By Sweeny Murti
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He also said he knew that Hal Steinbrenner was disappointed in him too, though it was Hal who spoke to A-Rod Wednesday and made sure that Cashman’s message was heard in clearer terms:
Cashman did not think there were any bad intentions on A-Rod’s part, just a lack of understanding:
The chain of command was the greatest issue. The team and the team-employed medical staff are responsible for releasing the information to avoid contradictory messages:
So why were A-Rod’s tweets a bigger deal than those of Mark Teixeira or Curtis Granderson during their rehab stints?
The friction in the Yankees relationship with A-Rod is real, although they do their best to get to the place where it is once again about the baseball player and the baseball team:
Probably more than any other team, the Yankees are acutely aware of the dangers that Twitter can present and they would probably prefer it just went away. It’s not going away. So Cashman has to reiterate his message to the players, making sure they do not do anything that will get them called into the principal’s office:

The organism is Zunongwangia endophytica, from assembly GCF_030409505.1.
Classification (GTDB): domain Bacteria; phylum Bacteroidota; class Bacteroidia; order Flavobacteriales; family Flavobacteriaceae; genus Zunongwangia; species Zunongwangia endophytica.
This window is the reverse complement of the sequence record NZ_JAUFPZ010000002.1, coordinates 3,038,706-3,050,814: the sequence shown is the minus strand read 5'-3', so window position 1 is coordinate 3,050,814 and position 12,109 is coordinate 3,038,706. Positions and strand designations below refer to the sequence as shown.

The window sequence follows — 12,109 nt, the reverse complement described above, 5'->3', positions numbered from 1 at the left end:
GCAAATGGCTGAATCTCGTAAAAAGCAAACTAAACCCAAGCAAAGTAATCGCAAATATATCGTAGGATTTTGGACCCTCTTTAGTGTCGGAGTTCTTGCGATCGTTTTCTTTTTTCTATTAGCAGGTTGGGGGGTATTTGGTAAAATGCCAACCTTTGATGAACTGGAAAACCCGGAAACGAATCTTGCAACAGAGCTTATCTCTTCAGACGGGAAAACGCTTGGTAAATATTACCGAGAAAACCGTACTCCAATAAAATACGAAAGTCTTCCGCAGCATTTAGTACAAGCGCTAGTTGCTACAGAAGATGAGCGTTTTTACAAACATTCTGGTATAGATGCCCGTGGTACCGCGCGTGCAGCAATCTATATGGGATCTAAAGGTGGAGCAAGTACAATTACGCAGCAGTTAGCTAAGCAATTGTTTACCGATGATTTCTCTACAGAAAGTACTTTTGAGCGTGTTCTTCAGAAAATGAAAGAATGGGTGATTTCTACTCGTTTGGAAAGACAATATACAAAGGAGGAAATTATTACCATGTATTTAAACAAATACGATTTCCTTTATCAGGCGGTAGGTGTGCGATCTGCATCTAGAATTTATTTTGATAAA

As for the conspiracy theories that the Yankees are trying to hold back A-Rod to recover insurance money or keep him away until the Biogenesis scandal is resolved, “False and false” Cashman said:
And now maybe the focus shifts back to the team on the field, a team that is somehow still in the race despite a lineup that has not—and now will not—see its starting infield of Mark Teixeira, Robinson Cano, Derek Jeter and Alex Rodriguez play even one inning together this season. Are the suddenly budget conscious Yankees prepared to add payroll at the July 31st trading deadline if needed? Team president Randy Levine gave this answer on Tuesday:
And how about the possibility of taking on salary for 2014 in order to field the best team they can in 2013?
The Yankees have a little over a month to put their money where their mouths are.
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